While there are no permanent residents in Antarctica, around 5,000 people live here during the summertime (not including those on ships), which drops to just 1,000 people in the winter as temperatures plummet. The majority of those living here are scientists, living and working in research stations.

Languages Spoken

Antarctica has no native language. English, Spanish, and Russian are among the most commonly spoken languages at the research stations, but there are also many other languages spoken, depending on the nationalities of the people working there.


Christianity is the most popular religion, with usually around 70% of the population identifying with the religion, however as the continent is home to research stations and bases from many different countries, the people who work there come from a variety of religious backgrounds.

National Holiday

Antarctica Day is celebrated by the international polar community on the 1st of December to commemorate the signing of the Antarctic Treaty in 1959.

Holiday Schedule

There are no other official holidays in Antarctica, as it is not a country and does not have a government. However, the research stations and bases that are found on the continent may celebrate holidays from their own countries.


Located in the southern hemisphere, surrounding the South Pole, Antarctica is the world’s fifth-largest continent. It is covered in ice and is the highest, driest and coldest continent on Earth. The first known sighting of Antarctica was by the ancient Greeks, who believed that the region was a place of myth and legend, and in the 19th century, several expeditions were launched to explore the continent and map its coastlines. The first recorded landing on the continent was by a British explorer named Captain James Cook in 1775. In the early 20th century, several countries set up research stations on the continent, and today, there are more than 50 research stations in Antarctica, representing many different countries. The continent is governed by the Antarctic Treaty, which was signed in 1959 and establishes Antarctica as a zone of peace and cooperation.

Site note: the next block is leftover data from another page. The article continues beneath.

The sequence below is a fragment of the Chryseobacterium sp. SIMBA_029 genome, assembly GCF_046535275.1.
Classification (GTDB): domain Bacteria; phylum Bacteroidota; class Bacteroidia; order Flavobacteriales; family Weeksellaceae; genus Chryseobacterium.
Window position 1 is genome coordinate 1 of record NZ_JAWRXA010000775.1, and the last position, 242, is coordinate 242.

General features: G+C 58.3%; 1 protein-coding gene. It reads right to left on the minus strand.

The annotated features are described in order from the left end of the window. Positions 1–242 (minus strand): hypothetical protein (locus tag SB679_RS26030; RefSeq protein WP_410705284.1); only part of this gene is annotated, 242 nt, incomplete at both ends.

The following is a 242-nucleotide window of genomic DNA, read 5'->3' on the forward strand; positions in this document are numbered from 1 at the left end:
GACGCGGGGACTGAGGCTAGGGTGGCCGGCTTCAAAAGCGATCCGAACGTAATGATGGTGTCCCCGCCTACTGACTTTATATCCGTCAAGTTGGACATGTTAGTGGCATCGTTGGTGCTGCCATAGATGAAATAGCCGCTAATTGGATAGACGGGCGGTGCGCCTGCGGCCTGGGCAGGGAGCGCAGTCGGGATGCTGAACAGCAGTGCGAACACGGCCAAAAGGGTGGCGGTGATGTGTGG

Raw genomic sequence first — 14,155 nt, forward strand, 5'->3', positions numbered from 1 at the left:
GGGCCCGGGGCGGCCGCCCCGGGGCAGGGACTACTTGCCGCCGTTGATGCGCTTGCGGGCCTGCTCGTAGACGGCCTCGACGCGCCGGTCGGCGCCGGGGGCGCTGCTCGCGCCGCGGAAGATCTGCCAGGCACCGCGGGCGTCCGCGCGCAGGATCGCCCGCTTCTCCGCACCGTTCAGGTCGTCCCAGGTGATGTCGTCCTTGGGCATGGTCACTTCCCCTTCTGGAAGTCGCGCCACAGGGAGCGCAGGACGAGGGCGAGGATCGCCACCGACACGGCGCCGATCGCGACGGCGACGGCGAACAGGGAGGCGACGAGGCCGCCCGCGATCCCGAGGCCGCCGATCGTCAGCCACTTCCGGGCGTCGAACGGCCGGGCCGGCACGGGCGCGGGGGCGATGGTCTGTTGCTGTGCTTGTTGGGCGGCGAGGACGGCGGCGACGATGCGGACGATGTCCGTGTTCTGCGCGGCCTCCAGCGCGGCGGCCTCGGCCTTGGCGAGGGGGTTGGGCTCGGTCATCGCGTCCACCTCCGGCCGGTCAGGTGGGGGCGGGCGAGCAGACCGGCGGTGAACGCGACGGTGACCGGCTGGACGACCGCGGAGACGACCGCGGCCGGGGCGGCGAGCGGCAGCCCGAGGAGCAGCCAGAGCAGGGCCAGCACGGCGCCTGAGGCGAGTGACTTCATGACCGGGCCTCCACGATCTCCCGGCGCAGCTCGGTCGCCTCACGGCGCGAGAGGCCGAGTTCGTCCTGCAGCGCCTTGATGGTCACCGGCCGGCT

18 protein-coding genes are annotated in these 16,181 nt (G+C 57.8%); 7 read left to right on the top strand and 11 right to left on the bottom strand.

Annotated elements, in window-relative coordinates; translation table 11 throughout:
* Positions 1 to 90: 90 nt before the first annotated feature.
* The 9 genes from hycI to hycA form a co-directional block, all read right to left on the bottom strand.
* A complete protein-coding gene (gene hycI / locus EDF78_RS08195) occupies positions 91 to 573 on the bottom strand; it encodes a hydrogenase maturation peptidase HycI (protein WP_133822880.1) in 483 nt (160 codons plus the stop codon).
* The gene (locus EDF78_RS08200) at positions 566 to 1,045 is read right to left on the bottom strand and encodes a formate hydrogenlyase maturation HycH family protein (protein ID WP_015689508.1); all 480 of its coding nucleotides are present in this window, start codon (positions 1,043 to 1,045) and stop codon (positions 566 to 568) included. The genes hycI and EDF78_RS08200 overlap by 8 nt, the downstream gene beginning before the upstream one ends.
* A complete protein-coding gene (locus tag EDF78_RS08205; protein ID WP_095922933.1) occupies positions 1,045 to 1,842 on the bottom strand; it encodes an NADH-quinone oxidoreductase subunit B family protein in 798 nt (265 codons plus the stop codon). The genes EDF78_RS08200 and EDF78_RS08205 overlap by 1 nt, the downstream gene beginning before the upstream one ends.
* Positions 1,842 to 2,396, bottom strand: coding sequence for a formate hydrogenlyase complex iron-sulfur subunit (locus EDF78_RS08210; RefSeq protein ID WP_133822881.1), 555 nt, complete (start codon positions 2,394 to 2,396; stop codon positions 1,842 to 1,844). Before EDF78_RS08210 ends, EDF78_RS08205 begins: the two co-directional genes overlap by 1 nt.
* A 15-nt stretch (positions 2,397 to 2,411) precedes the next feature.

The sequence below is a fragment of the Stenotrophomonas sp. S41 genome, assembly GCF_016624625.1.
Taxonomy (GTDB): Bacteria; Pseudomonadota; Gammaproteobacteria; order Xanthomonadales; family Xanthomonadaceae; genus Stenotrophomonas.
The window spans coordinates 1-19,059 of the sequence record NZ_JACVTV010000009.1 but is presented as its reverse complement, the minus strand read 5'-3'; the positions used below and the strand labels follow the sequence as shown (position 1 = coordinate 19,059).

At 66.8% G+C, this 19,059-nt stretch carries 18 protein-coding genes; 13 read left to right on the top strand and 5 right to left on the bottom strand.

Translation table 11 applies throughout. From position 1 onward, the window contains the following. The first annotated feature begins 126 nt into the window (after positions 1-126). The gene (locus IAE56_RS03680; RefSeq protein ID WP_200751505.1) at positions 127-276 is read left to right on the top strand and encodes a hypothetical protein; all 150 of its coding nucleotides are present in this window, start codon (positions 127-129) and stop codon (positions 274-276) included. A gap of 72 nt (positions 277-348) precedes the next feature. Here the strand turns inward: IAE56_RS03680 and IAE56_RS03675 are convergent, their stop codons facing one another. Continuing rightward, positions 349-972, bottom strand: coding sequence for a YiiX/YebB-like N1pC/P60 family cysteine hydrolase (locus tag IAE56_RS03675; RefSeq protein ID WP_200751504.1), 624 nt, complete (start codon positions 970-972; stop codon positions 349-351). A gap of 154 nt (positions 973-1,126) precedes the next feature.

Antarctica is governed by the Antarctic Treaty, which is a legally binding international agreement that sets out the rules for the governance of the continent. The treaty was signed in 1959 and currently has 53 signatory countries and sets out several policies on the use of Antarctica, including that it is to be used for peaceful purposes only, it cannot to be used for military activities, and it must be used for the benefit of all humankind. It also sets out rules for the protection of the environment.

Food and Drink

Due to the lack of permanent inhabitants and the brutal environment, there are no generations of residents to pass dishes down to, meaning Antarctica has no national dish. While you may not see a single piece of fruit or veg, seafood is very popular, with shellfish being a particular favourite. High fat food is essential with temperatures being as low as they are, so pemmican (a mix of ground and dried meat), hoosh (pemmican, biscuits and broth) and duck (believe it or not) are great sources of fuel.

Even though temperatures are sub-zero and conditions are harsh, it wouldn’t be a Saturday night without a beer or two (known here as spatendunk). The hop-flavoured ice-cold drink is the most popular on the continent and most locals prefer it to be dark and packed full of flavour. Hot chocolate is also a favourite for obvious reasons. Who wouldn’t want a deliciously warming drink to warm near frost-bitten fingers?

Contact one of our Antarctica specialists